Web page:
In a feature story by NewsBlaze that ran over the weekend, Ken Kurson discussed some of the challenges that the economic conditions of the media industry have presented for press barons and media entrepreneurs alike. The changes in the ways audiences and consumers obtain their news has had a substantive impact on the way publishers have managed their media outlets. Many have made the decision to transition their outlets’ news coverage from print to digital media entirely. Others, have invested substantially in creating and developing a significant digital media platform for their respective outlets, in addition to their print publications.
Kurson, who for years was the longtime editor in chief of Observer.com, Observer Media and Commercial Observer, led the charge by creating what has become a very successful digital platform for Observer Media’s properties. The mechanics of the industry have required editors to adapt considerably to the changing environment. But adaptation can be healthy and constructive; and it is certainly no wonder why many in the media industry have made this change.
It’s not just digital media that has taken off exponentially in terms of growth and consumer interest. Social media has also proven to be a very effective vehicle for engagement between media outlets and their target audiences. Platforms like Facebook, Twitter and Linkedin have proven to be effective tools for this purpose. It’s not entirely about sharing a media outlet’s news coverage today with its readers. It’s also about ensuring that a dedicated and loyal readership is cultivated over time. Social media has become one of a litany of different ways that publishers, editors and their staffs have the renewed ability to keep their audiences engaged over time.
That sort of engagement is incredibly valuable in today’s day and age. It affords readers the ability to communicate with some of their favored reporters at the respective outlet; and also provides them the opportunity to feel like they can be a part of the dialogue and conversation. As the economic conditions of the journalism business have changed dramatically, so too has the ability for outlets to monetize their various properties.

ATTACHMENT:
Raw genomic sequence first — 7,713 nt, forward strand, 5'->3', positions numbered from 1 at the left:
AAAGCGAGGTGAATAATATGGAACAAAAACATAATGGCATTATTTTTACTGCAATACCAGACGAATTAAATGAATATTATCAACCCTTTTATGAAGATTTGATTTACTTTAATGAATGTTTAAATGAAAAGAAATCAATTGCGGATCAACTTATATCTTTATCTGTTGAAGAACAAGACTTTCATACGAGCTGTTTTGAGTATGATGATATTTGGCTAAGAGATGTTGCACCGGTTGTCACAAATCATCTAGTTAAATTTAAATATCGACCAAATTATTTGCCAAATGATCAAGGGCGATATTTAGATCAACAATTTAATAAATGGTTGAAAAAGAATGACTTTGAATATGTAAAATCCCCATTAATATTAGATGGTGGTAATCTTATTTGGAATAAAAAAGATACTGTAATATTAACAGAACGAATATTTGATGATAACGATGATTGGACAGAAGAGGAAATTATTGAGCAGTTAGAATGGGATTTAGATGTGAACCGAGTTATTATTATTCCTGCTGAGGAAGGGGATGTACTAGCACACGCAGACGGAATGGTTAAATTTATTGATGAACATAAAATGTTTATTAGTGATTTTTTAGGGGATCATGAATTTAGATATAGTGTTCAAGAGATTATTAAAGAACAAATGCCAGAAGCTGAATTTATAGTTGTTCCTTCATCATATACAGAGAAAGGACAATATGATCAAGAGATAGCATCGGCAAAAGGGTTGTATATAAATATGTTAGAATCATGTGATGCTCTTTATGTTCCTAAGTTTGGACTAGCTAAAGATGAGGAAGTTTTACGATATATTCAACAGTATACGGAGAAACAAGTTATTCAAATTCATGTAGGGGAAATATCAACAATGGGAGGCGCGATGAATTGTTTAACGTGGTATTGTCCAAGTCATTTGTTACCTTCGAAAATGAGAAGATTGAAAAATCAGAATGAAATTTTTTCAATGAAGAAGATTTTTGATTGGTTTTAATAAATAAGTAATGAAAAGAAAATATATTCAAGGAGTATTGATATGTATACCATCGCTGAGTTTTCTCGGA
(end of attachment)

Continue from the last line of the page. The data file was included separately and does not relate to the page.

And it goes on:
Whereas print advertising used to be the name of the game, the industry has now transitioned into a phase where it is actually digital advertising that has overtaken the power and importance (in most instances) of print advertising. The ability for publishers to track engagement levels via digital advertising is one of a number of advantages that position digital in a superior light over print advertising.
Analytics allows editorial teams to analyze the articles and various demographic trends a paper might have in terms of its relative audience scale and size. It also allows media outlets the unique opportunity to follow which articles are most popular among their readership; and therefore to maximize on those opportunities. When an outlet has the advantage of being better familiarized with the needs, wants and desires of their audiences, they are naturally better positioned to provide content that their readership will find interesting and enjoyable.
For that reason, the movement in the media industry to the digital space has actually proven to be advantageous for the purpose of affording outlets the ability to better understand their audience’s tastes; and to therefore cultivate and develop a readership that is loyal and dedicated. Ultimately, that’s the objective of any good editor at any well-managed news outlet.